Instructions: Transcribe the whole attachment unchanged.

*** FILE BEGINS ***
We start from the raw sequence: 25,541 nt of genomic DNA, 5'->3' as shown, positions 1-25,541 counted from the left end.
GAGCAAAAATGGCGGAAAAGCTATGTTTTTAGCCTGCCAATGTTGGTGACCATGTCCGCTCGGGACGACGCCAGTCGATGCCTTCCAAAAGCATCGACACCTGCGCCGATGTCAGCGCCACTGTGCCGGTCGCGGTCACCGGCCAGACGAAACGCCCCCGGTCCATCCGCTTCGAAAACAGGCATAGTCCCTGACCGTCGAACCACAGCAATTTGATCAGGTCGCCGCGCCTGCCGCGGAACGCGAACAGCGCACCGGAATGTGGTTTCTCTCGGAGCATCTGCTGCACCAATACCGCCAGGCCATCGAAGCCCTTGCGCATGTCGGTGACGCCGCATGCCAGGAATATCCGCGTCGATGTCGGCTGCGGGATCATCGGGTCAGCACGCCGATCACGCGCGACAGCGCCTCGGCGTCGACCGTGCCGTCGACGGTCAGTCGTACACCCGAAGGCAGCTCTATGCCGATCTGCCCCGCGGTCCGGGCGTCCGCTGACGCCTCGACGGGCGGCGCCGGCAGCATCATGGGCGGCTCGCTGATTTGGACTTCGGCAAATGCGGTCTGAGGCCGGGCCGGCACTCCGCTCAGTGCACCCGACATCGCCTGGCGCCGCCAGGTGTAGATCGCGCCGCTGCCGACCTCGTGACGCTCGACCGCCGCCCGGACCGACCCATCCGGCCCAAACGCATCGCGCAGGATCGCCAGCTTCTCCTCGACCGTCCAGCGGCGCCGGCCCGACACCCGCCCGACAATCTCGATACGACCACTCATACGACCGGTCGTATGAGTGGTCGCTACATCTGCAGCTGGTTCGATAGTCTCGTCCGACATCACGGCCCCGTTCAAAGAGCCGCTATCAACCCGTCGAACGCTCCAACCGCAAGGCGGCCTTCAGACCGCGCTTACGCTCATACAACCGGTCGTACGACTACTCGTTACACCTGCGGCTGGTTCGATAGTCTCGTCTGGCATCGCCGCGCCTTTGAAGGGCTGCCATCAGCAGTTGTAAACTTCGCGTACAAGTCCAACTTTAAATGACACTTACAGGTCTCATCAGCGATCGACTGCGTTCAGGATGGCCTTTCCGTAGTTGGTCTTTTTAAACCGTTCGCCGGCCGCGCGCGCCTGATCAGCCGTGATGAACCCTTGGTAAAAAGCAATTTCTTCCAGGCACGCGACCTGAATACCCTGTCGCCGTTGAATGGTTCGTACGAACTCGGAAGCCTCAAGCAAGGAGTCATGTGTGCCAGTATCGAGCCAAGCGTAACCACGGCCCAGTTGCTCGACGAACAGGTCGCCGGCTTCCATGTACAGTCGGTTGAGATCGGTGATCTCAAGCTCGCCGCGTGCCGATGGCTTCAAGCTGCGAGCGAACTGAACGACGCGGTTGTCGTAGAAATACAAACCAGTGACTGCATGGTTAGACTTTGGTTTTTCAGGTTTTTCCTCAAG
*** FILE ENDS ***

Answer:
We start from the raw sequence: 25,541 nt of genomic DNA, 5'->3' as shown, positions 1-25,541 counted from the left end.
GAGCAAAAATGGCGGAAAAGCTATGTTTTTAGCCTGCCAATGTTGGTGACCATGTCCGCTCGGGACGACGCCAGTCGATGCCTTCCAAAAGCATCGACACCTGCGCCGATGTCAGCGCCACTGTGCCGGTCGCGGTCACCGGCCAGACGAAACGCCCCCGGTCCATCCGCTTCGAAAACAGGCATAGTCCCTGACCGTCGAACCACAGCAATTTGATCAGGTCGCCGCGCCTGCCGCGGAACGCGAACAGCGCACCGGAATGTGGTTTCTCTCGGAGCATCTGCTGCACCAATACCGCCAGGCCATCGAAGCCCTTGCGCATGTCGGTGACGCCGCATGCCAGGAATATCCGCGTCGATGTCGGCTGCGGGATCATCGGGTCAGCACGCCGATCACGCGCGACAGCGCCTCGGCGTCGACCGTGCCGTCGACGGTCAGTCGTACACCCGAAGGCAGCTCTATGCCGATCTGCCCCGCGGTCCGGGCGTCCGCTGACGCCTCGACGGGCGGCGCCGGCAGCATCATGGGCGGCTCGCTGATTTGGACTTCGGCAAATGCGGTCTGAGGCCGGGCCGGCACTCCGCTCAGTGCACCCGACATCGCCTGGCGCCGCCAGGTGTAGATCGCGCCGCTGCCGACCTCGTGACGCTCGACCGCCGCCCGGACCGACCCATCCGGCCCAAACGCATCGCGCAGGATCGCCAGCTTCTCCTCGACCGTCCAGCGGCGCCGGCCCGACACCCGCCCGACAATCTCGATACGACCACTCATACGACCGGTCGTATGAGTGGTCGCTACATCTGCAGCTGGTTCGATAGTCTCGTCCGACATCACGGCCCCGTTCAAAGAGCCGCTATCAACCCGTCGAACGCTCCAACCGCAAGGCGGCCTTCAGACCGCGCTTACGCTCATACAACCGGTCGTACGACTACTCGTTACACCTGCGGCTGGTTCGATAGTCTCGTCTGGCATCGCCGCGCCTTTGAAGGGCTGCCATCAGCAGTTGTAAACTTCGCGTACAAGTCCAACTTTAAATGACACTTACAGGTCTCATCAGCGATCGACTGCGTTCAGGATGGCCTTTCCGTAGTTGGTCTTTTTAAACCGTTCGCCGGCCGCGCGCGCCTGATCAGCCGTGATGAACCCTTGGTAAAAAGCAATTTCTTCCAGGCACGCGACCTGAATACCCTGTCGCCGTTGAATGGTTCGTACGAACTCGGAAGCCTCAAGCAAGGAGTCATGTGTGCCAGTATCGAGCCAAGCGTAACCACGGCCCAGTTGCTCGACGAACAGGTCGCCGGCTTCCATGTACAGTCGGTTGAGATCGGTGATCTCAAGCTCGCCGCGTGCCGATGGCTTCAAGCTGCGAGCGAACTGAACGACGCGGTTGTCGTAGAAATACAAACCAGTGACTGCATGGTTAGACTTTGGTTTTTCAGGTTTTTCCTCAAG